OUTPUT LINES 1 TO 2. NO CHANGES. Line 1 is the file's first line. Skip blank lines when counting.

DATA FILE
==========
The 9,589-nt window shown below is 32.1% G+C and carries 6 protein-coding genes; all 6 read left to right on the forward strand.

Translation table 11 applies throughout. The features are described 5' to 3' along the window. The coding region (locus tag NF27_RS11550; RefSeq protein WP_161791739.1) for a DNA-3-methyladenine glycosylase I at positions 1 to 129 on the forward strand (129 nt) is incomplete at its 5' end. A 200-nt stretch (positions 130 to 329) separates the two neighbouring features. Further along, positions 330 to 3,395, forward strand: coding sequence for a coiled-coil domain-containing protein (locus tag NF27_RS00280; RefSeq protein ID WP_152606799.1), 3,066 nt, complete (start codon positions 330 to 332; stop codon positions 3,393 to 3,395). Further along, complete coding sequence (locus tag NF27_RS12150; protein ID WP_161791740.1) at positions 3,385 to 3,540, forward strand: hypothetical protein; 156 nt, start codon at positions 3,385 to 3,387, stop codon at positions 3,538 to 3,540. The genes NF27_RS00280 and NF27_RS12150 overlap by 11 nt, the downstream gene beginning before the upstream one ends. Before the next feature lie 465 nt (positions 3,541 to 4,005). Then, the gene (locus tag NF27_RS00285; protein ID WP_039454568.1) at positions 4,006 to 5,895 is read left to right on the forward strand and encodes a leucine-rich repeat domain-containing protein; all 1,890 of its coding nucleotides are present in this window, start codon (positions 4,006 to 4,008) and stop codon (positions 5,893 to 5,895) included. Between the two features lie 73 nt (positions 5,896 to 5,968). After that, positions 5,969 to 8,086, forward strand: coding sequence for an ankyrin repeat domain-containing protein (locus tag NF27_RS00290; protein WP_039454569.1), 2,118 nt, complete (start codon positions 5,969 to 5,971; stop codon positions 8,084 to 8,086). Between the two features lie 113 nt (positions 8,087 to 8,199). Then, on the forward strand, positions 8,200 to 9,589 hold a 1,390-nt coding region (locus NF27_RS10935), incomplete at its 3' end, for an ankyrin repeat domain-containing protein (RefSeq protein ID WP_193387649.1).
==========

The 9,589-nt window shown below is 32.1% G+C and carries 6 protein-coding genes; all 6 read left to right on the forward strand.

Translation table 11 applies throughout. The features are described 5' to 3' along the window. The coding region (locus tag NF27_RS11550; RefSeq protein WP_161791739.1) for a DNA-3-methyladenine glycosylase I at positions 1 to 129 on the forward strand (129 nt) is incomplete at its 5' end. A 200-nt stretch (positions 130 to 329) separates the two neighbouring features. Further along, positions 330 to 3,395, forward strand: coding sequence for a coiled-coil domain-containing protein (locus tag NF27_RS00280; RefSeq protein ID WP_152606799.1), 3,066 nt, complete (start codon positions 330 to 332; stop codon positions 3,393 to 3,395). Further along, complete coding sequence (locus tag NF27_RS12150; protein ID WP_161791740.1) at positions 3,385 to 3,540, forward strand: hypothetical protein; 156 nt, start codon at positions 3,385 to 3,387, stop codon at positions 3,538 to 3,540. The genes NF27_RS00280 and NF27_RS12150 overlap by 11 nt, the downstream gene beginning before the upstream one ends. Before the next feature lie 465 nt (positions 3,541 to 4,005). Then, the gene (locus tag NF27_RS00285; protein ID WP_039454568.1) at positions 4,006 to 5,895 is read left to right on the forward strand and encodes a leucine-rich repeat domain-containing protein; all 1,890 of its coding nucleotides are present in this window, start codon (positions 4,006 to 4,008) and stop codon (positions 5,893 to 5,895) included. Between the two features lie 73 nt (positions 5,896 to 5,968). After that, positions 5,969 to 8,086, forward strand: coding sequence for an ankyrin repeat domain-containing protein (locus tag NF27_RS00290; protein WP_039454569.1), 2,118 nt, complete (start codon positions 5,969 to 5,971; stop codon positions 8,084 to 8,086). Between the two features lie 113 nt (positions 8,087 to 8,199). Then, on the forward strand, positions 8,200 to 9,589 hold a 1,390-nt coding region (locus NF27_RS10935), incomplete at its 3' end, for an ankyrin repeat domain-containing protein (RefSeq protein ID WP_193387649.1).